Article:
#MSBHQAL – Week 07 + Giveaway Winner

Week 07 – Oct 14 – Oct 20 – Quilting
Let’s have a moment of truth: I have zero experience with free motion quilting (FMQ). I look at the incredible Gemma at Pretty Bobbins and think, “Good Lord, woman, you’re making the rest of us look like fools!” Seriously, she needs to be stopped. Can someone go steal that pretty bobbin of hers? So if you’ve shown up today hoping to get the skinny on how to best FMQ your MSBHQAL quilt, eh, it ain’t gonna happen.
But, I do have some experience with straight line quilting, and that is how I quilted my first two broken herringbone quilts. First, make sure you’ve basted liberally with pins or spray. I’m a Penn man, so I used those bent safety pins (love them!) with one in every bar and a few in the sashing areas. I wanted to keep the herringbone design front and centre so I then quilted around each individual bar with Aurifil 50wt cotton thread. 
I worked from the inside block and then outwards to try and stabilize the quilt in place from the beginning. It was a lot of practice for me, as this was the first time I paid much attention to that “needle down” button. “Why would anyone want their needle down?” I had often pondered.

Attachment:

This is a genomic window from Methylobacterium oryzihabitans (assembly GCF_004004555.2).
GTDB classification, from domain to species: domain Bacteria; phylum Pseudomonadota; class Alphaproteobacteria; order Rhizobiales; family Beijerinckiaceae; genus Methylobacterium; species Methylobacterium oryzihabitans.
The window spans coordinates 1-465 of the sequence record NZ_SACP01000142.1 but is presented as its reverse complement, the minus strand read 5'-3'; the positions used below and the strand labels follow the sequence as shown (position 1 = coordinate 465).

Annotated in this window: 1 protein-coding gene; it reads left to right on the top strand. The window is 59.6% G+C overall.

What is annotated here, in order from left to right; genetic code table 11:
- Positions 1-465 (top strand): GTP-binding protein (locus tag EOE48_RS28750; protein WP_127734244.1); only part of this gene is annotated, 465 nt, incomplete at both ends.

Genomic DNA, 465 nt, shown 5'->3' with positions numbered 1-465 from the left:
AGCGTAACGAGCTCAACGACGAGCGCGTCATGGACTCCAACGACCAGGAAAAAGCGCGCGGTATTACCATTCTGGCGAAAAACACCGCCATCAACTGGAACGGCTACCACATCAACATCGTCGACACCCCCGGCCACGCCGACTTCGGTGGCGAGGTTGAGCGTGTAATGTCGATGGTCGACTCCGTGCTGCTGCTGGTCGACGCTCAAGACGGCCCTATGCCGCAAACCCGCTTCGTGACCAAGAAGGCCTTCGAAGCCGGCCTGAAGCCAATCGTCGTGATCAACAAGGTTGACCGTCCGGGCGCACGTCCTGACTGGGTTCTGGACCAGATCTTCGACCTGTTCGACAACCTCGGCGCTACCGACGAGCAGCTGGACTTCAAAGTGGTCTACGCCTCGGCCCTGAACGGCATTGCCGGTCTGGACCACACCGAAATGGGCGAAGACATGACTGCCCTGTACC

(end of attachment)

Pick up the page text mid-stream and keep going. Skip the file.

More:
Yeah, once I established that little feature, the rest was just a matter of gettin’ ‘er done. If you do choose this outlining path, start memorising the below mantra, and you’ll have your quilt done in no time. 
In the beginning, each block took me about 45 minutes to quilt, and towards the end about 35 minutes. I just like you to know what you’re up against! I’m sure if you’ve got skills like Pretty Bobbins, you’ll be all like, “Eh, I got this.” 
Ahhh, it’s such a great feeling to take the pins out when you finish a section, isn’t it? I don’t wait until the end because the weight of those pins add up! Get that weight off your shoulders as soon as possible, I say! 
Once your done, flip that quilt over and check out the back! Outline quilting all of those bars makes a nice subtle design on the quilt back, plus if you wash it, that design will be exaggerated. But hey! If you’re new at this, take your quilt out after every block and just check your tension on the back. I’ve had some disasters happen that you shouldn’t have to go through. Trust me!